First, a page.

Another way astronomy is problematic is in terms of its enterprise. That is, who operates the telescopes that will be most affected by the Starlink mega-constellation, and with whom do the resulting benefits accrue? Arguments of the ‘fix public transport first before improving spaceflight’ flavour are certainly baseless (for principles as well as practicalities detailed here) but it would be similarly faulty for a working definition of a global commons to originate from a community of astronomers located principally in the West, for whom clear skies are more profitable than access to low-cost internet.

More specifically, to quote Prakash Kashwan, a senior research fellow at the Earth System Governance Project:

The ‘good’ in public good refers to an ‘economic good’ or a thing – as in goods and services – that has two main characteristics: non-excludability and non-rivalry. Non-excludability refers to the fact that once a public good is provided, it is difficult to exclude individuals from enjoying its benefits even if they haven’t contributed to its provisioning. Non-rivalry refers to the fact that the consumption of a public good does not negatively impact other individuals’ ability to also benefit from a public good.

In this definition, astronomy (involving the use of ground-based telescopes) has often been exclusive, whether as a human industry in its need for land and designation of public goods as ‘useless’ or ‘unused’, or as a scientific endeavour, whereby its results accrue unevenly in society especially without public outreach, science communication, transparency, etc. Starlink, on the other hand, is obviously rivalrous.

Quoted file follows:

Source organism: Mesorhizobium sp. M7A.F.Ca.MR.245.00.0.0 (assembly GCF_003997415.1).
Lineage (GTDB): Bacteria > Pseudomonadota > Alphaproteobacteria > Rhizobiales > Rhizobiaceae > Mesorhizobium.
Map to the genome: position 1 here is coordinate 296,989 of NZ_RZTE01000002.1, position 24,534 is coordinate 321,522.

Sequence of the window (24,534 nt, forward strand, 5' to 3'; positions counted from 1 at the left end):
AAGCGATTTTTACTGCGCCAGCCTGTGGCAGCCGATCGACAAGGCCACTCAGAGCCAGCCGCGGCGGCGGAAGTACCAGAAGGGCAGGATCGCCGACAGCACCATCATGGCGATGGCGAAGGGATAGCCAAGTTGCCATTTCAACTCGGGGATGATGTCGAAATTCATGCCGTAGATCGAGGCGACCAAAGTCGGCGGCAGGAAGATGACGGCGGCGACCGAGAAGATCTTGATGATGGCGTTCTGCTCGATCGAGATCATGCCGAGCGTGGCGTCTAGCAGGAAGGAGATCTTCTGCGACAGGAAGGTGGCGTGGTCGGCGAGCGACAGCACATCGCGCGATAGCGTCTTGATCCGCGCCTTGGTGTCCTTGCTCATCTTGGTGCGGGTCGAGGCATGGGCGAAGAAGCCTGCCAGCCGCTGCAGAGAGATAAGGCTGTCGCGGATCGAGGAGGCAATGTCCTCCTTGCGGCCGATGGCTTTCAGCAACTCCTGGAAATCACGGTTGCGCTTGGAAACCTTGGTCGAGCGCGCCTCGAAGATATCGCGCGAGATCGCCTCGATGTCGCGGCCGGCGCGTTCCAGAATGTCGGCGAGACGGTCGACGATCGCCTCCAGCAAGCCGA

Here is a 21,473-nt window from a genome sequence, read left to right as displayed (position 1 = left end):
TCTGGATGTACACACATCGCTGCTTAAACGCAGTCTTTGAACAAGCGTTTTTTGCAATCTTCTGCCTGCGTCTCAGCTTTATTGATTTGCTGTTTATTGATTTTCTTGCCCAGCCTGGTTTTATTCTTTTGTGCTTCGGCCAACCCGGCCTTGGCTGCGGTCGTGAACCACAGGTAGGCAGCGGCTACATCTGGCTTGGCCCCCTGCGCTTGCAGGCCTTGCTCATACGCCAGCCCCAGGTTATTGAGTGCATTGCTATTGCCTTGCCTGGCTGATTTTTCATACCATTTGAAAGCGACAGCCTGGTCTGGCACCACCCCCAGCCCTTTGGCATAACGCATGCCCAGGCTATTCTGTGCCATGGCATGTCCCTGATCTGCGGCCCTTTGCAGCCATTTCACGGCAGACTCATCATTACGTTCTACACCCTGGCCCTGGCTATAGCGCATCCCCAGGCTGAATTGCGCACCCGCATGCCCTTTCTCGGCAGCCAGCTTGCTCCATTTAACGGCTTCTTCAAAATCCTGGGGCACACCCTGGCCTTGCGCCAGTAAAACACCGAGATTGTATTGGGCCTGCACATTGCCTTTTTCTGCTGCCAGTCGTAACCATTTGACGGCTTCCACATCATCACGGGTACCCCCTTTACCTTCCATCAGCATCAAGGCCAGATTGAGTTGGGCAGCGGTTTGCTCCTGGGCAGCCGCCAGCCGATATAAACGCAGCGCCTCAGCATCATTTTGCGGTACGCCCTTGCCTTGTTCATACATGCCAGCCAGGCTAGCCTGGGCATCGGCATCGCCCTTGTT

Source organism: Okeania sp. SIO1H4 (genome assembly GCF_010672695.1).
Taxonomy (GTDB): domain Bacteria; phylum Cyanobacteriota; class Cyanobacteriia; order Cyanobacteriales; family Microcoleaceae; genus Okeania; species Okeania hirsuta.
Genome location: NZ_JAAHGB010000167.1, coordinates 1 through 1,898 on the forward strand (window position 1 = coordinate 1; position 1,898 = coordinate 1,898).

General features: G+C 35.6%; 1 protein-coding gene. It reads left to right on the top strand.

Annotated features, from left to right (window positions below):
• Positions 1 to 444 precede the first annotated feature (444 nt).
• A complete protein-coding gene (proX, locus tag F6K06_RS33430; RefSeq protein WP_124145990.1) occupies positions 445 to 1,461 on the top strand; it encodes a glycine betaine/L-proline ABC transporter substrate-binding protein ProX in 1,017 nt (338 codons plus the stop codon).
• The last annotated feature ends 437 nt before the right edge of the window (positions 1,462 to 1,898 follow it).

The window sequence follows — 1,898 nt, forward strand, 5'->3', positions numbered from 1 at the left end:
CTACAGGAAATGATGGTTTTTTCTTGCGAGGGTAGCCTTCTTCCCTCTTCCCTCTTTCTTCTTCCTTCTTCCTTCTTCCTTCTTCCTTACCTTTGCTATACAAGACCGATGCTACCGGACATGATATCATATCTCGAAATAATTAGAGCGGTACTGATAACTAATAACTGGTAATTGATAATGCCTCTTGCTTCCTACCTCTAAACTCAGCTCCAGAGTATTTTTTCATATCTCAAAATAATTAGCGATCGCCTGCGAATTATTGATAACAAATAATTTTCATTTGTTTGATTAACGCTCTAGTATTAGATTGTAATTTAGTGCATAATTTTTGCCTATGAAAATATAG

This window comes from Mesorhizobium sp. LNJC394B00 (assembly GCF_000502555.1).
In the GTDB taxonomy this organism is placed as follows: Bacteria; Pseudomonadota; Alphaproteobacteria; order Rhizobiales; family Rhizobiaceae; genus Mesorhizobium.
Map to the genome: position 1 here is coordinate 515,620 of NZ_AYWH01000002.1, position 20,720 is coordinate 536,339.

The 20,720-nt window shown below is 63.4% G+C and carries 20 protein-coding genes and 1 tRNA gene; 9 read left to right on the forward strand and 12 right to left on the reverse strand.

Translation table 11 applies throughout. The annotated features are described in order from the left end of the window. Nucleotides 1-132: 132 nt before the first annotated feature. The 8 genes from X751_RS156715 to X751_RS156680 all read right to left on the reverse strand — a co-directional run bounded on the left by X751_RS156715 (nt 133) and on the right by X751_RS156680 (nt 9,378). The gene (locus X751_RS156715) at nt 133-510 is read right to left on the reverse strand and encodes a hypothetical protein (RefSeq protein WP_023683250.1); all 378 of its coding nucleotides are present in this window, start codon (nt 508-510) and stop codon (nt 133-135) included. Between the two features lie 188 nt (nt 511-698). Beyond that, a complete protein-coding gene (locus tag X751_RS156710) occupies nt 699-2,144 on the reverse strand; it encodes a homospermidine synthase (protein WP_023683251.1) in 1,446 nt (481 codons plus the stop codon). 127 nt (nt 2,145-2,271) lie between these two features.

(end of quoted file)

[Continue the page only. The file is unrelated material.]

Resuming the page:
There’s no question that by gunning for a mega-constellation of satellites enveloping Earth, Musk is being a bully (irrespective of his intentions) – but it’s also true that the prospect of low-cost internet promises to render space profitable to more people than is currently the case. So if arguments against his endeavour are directed along the trajectory that Starlink satellites damage, diminish access to and reduce the usefulness of some orbital regions around Earth, instead of against the US government’s unilateral decision to allow the satellites to be launched in the first place, it should be equally legitimate to claim that these satellites also enhance the same orbital regions by extracting more value from them.

Ultimately, the ‘problem’ is also at risk of being ‘resolved’ because Musk and astronomers have shaken hands on it. The issue isn’t whether astronomers should be disprivileged to help non-astronomers or vice versa, but to consider if astronomers’ comments on the virtues of astronomy gloss over their actions on the ground and – more broadly – to remember the cons of prioritising the character of space as a source of scientific knowledge over other, more germane opportunities, and to remind everyone that the proper course of action would be to do what neither Musk and the American government nor the astronomers have done at the moment. That is, undertake public consultation, such as with stakeholders in all countries party to the Outer Space Treaty, instead of assuming that de-orbiting or anything else for that matter is automatically the most favourable course of action.